In economic analysis a distinction is made between private value and social value. Private value reflects benefits that can be captured by an owner and is observed in the market price. Social value is created when a product or service confers benefits to the community that are not just captured by the owner. In the case of the Herbarium, social value is created when the collection is used in research that generates benefits for society as a whole and the value the community places on the existence of the Herbarium.
Private value was based on the insurance value identified in the Final Business Case which aligned with the cost of acquiring the collection’s 1.2 million specimens.
The social value was driven by the Herbarium’s important role in research, in providing a centralised database and resource and non-use values. Non-use values have been shown to make up a significant portion of total economic value in the context of environmental natural resources, especially when the resource is unique and damage is irreversible.
Given there is no information on the potential social value (in particular the non-use value) and the fact that these specimens are unique and damage to collection is irreversible, we made the assumption that the aggregate social value that the society places on the collection is at least equal to 261% of the collection (tested further in the Sensitivity Analysis).
In order to assess the proposed relocation, we identified the impacts to occur under the alternative scenario against the base case.
Relocating the Herbarium to a new building in Mt Annan and repurposing the Brown Building under the alternative case will incur various capital, operational and economic costs relative to the base case. For example, capital cost of constructing the new building and repurposing the old building; relocation costs; economic cost of staff additional travel time; volunteer recruitment cost; and maintenance, operating and lifecycle replacement costs.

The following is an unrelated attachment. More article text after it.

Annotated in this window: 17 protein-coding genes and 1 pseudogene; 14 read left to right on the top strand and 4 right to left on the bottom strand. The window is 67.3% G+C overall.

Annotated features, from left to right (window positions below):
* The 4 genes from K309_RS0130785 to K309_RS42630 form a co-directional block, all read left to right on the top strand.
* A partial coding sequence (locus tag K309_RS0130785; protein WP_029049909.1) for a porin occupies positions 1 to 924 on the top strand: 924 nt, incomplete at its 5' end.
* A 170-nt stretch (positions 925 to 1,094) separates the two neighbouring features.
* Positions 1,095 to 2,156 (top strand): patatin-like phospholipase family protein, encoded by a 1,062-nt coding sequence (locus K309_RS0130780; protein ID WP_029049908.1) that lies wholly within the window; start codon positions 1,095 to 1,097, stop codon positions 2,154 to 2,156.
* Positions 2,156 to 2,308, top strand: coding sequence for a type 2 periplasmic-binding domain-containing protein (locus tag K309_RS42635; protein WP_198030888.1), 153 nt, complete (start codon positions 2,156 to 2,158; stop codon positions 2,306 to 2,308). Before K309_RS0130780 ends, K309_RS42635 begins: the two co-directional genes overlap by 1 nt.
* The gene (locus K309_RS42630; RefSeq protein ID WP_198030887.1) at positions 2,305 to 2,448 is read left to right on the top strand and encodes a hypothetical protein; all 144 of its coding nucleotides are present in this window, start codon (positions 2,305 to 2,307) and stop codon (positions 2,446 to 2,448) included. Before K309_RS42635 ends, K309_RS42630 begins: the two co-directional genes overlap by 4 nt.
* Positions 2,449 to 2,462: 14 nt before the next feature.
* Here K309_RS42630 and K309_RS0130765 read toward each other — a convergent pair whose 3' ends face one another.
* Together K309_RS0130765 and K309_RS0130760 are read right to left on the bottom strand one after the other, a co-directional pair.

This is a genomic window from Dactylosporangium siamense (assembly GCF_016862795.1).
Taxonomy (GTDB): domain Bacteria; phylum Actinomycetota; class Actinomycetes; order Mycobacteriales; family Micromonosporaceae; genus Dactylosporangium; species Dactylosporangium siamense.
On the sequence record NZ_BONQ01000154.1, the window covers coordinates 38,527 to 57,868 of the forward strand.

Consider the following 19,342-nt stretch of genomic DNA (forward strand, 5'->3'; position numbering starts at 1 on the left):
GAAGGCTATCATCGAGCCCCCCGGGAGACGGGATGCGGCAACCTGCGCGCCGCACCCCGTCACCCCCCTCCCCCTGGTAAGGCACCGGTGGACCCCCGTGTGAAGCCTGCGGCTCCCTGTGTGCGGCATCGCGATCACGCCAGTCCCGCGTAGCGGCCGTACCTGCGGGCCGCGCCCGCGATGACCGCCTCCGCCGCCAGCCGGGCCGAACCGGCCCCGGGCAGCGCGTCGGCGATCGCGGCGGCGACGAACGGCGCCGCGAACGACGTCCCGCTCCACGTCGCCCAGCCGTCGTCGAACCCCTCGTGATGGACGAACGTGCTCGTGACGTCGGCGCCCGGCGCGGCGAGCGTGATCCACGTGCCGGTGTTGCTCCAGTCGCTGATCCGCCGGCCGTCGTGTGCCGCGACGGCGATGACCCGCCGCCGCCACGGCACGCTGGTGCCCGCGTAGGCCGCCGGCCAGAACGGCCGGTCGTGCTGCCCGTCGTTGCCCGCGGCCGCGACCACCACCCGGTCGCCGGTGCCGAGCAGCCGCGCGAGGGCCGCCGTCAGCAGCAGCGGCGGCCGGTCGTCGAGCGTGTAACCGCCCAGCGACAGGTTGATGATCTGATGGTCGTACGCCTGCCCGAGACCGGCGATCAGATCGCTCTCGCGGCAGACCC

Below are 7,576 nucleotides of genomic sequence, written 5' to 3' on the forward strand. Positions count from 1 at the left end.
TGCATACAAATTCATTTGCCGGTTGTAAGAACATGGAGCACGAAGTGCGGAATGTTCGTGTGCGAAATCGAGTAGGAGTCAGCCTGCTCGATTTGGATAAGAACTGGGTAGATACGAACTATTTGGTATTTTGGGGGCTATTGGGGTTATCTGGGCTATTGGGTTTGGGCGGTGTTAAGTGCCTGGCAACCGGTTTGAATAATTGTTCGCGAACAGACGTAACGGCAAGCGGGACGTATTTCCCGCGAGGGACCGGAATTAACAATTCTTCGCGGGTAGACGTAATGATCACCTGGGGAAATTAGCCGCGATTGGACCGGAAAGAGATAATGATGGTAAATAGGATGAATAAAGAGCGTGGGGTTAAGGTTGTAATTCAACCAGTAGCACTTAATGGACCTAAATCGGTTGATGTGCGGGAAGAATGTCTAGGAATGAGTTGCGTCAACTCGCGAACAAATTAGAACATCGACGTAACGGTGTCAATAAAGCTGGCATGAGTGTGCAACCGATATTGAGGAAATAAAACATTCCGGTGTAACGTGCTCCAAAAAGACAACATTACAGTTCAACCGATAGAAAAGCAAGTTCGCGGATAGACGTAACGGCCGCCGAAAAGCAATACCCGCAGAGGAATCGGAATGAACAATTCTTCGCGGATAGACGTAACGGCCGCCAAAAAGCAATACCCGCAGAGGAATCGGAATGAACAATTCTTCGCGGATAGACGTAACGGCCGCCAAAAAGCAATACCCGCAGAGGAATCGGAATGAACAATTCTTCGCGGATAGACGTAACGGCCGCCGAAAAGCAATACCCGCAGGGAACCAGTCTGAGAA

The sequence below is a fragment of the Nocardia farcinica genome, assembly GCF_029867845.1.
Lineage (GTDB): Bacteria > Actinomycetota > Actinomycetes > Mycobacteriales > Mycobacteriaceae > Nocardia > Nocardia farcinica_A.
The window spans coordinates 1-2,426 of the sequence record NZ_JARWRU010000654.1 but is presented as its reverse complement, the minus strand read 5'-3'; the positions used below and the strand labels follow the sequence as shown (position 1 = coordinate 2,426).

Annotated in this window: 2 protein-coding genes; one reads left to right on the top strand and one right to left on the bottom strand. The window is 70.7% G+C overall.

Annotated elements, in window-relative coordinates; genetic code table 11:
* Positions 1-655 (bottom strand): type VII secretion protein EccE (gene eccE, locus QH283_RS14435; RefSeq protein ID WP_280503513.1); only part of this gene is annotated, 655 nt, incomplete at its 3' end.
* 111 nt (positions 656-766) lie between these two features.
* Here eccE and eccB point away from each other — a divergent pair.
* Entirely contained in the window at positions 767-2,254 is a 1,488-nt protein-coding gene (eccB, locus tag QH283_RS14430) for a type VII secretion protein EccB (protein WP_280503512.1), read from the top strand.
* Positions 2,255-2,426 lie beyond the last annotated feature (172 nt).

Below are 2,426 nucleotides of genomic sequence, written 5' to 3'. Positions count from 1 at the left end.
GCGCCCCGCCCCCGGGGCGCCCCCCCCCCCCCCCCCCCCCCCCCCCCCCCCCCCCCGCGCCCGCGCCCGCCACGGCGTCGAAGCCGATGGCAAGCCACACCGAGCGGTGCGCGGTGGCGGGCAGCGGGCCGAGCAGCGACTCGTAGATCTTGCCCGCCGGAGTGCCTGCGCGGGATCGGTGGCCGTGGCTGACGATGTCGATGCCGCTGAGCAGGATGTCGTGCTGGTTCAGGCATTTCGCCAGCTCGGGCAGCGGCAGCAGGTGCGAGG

The primary benefit derived from relocating the Herbarium are the avoiding the costs that would be associated with remaining in sub-optimal condition of the Brown Building (under the base case). To quantify this benefit, we assessed the cost of damage to the collection. Based on the damage rate identified in the business case and the private and social value, we were able to assess the avoided cost of irreversible damages to specimens. Other benefits assessed include avoided operational costs and avoided storage costs due to the sub-optimal condition of the Brown Building.
The analysis found a benefit to cost ratio of 1.00 of relocating the National Herbarium of NSW to a new building at Mt Annan. The key result from the analysis is the value assumed for the community’s willingness to pay to avoid damage to the collection. If this benefit is omitted from the study, it follows from above that the economic valuation will also be negative. Facing the constraint of not having sufficient information to estimate the social value of preserving the Herbarium, we have estimated the community value necessary for the construction to have a positive net present value equal to approximately $1. What this means is that if the community were to value avoiding damage to the collection in the Brown Building at $19.121 million in present value terms, it is economically efficient to build the proposed new Herbarium at Mt Annan. In annual terms, the willingness to pay would need to be $1.295 million or $0.45 per household in NSW.